Police Blotter, week of Jan. 6, 2014

Violent shoplifters

Police arrested a 51-old man on Dec. 26, saying he attacked a store security guard after shoplifting near City Hall.

The suspect and another man walked into the Duane Reade at 250 Broadway around 11 p.m., and then tried walking out with three packs of nasal strips that they hadn’t paid for, cops said. When the 56-year-old security guard spotted and confronted them, they reportedly got into a tussle with guard, who suffered a cut to his face after one of the thieves slashed him with a zipper, according to police.

One attacker was apprehended near the scene, and was charged with second degree robbery, but the other was able to get away before cops could nab him.

And in a similar incident, police arrested two men, 24 and 30, on Dec. 18, accusing them of stealing clothing in Soho before attacking a female security guard.

The two men walked into the Yellow Rat Bastard shop, at 483 Broadway, around 8:30 p.m. and tried to make off with three hats and two t-shirts, police said. When the guard intervened, the suspects reportedly punched her several times, but before they could flee the scene, other store employees were able to subdue the men until police could arrive.

Both were charged with assault, petty larceny and criminal possession of stolen property.

Subway phone snatcher

An opportunistic thief targeted a woman while she was riding a subway train through the Financial District on Dec. 24, police said.

The woman, in her 20s, told cops she was sitting on the northbound No. 2 train around 10:30 a.m., as it pulled into the Fulton St. station, when an unknown man snatched her iPhone and quickly dashed off the train. She was also knocked over by the force of the theft, and suffered minor scrapes to her knees, but wasn’t hospitalized, police said.

Wallet pickup

Another woman fell prey to a fleet-footed thief on Dec. 21 while she was busy loading a truck in Tribeca, police said.

The woman, 29, told cops she was packing boxes onto the pickup truck around 10:30 a.m., at the corner of Leonard St. and Broadway, and left her purse sitting on the passenger seat. An unknown man walking past the truck apparently spotted the unattended bag — in which the woman’s wallet also held credit cards and $80 in cash — and quickly opened the unlocked passenger door and made off with it, police said.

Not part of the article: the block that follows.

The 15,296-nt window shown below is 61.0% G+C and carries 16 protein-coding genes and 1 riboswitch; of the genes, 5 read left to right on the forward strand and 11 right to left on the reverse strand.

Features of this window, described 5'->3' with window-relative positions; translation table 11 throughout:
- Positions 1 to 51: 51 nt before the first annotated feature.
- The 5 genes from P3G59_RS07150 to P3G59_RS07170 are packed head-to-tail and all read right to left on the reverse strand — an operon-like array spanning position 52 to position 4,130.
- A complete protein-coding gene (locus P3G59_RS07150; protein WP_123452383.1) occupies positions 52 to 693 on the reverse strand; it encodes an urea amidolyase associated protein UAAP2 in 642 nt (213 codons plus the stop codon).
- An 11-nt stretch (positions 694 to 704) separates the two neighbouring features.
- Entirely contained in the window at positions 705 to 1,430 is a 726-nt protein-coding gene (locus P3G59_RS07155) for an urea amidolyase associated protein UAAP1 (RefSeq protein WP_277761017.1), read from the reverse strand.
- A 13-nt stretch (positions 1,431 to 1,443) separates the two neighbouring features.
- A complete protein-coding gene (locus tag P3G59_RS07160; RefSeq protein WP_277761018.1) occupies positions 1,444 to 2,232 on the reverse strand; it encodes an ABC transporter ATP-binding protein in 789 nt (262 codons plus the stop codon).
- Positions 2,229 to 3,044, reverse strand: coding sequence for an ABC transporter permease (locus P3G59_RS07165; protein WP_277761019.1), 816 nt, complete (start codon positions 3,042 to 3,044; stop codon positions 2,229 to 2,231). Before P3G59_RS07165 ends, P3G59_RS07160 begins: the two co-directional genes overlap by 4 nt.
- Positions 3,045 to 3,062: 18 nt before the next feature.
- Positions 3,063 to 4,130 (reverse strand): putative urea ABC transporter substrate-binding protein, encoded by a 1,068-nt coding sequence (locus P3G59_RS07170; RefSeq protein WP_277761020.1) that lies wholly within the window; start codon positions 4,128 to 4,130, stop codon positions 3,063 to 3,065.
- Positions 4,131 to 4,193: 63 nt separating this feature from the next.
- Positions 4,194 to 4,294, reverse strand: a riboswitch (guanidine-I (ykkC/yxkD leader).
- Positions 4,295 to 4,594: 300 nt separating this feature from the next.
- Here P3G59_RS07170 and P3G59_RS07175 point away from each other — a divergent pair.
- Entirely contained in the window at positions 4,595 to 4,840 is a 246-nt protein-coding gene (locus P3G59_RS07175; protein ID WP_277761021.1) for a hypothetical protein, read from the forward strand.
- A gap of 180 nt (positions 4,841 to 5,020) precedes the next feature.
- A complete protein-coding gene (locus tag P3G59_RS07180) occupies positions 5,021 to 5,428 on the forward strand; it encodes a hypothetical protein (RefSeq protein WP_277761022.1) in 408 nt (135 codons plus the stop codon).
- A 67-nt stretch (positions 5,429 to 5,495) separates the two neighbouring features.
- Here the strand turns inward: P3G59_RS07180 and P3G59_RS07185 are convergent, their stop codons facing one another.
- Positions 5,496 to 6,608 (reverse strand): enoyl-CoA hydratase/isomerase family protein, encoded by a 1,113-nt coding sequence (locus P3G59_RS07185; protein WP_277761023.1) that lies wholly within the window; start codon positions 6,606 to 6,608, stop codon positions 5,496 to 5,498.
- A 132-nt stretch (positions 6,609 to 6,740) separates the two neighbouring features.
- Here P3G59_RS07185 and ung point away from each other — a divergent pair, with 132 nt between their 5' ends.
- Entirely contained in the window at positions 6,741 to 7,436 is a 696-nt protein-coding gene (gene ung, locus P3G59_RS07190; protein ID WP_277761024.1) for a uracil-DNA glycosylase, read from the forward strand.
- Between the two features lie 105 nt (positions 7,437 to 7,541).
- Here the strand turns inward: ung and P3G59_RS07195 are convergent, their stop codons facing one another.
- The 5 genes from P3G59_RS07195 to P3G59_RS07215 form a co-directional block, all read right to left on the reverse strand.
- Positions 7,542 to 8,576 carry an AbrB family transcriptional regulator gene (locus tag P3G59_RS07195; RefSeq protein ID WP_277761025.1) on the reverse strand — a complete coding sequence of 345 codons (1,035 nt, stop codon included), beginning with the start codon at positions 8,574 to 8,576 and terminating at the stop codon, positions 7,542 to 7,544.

Easy car theft

An unfortunate street vendor’s car was stolen from Canal St. on Sat., Dec. 28, police said.

The vendor, 49, told cops he parked his 2006 Ford van near the intersection with Mercer St. around 10:30 a.m., and left it running with the keys in while walking to his cart near Broadway. Moments later, someone jumped into the van and pulled away, leaving the scene so quickly that the vendor never got a look at the person’s face.

Bad fitting

A woman’s purse was stolen while she was trying on shirts in a Soho shop on Dec. 19, police said.

The woman, 21, told cops she was left her bag near a clothing rack in the Old Navy at 503 Broadway while she was in the store’s changing room around 7 p.m. When she returned to pick it up, the purse — which contained credit cards, her driver’s license and $200 in cash — was gone.

Soho clothing swipes

A sneaky thief swiped a $3,000 coat from an upscale Soho menswear store on Dec. 22, police said.

The man strolled into John Varvatos at 122 Spring St. around 4:30 p.m., according to employees, and acted like he was trying on the pricey black coat when he instead turned around and ran out with it. Police were able to get a look at the thief after checking out the shop’s video surveillance footage, but no arrest has been made.

And another thief struck a week later, across the street, at yet another fashion outlet, police said.

Employees for Club Monaco, at 121 Spring St. told cops on the evening of Dec. 29 that, during a store inventory that day, they realized two pairs of jeans — collectively worth $1,300 — had been stolen. They were able to supply police with video footage of the alleged pants snatcher, after checking their tapes, but the unknown man is still on the run.

—SAM SPOKONY

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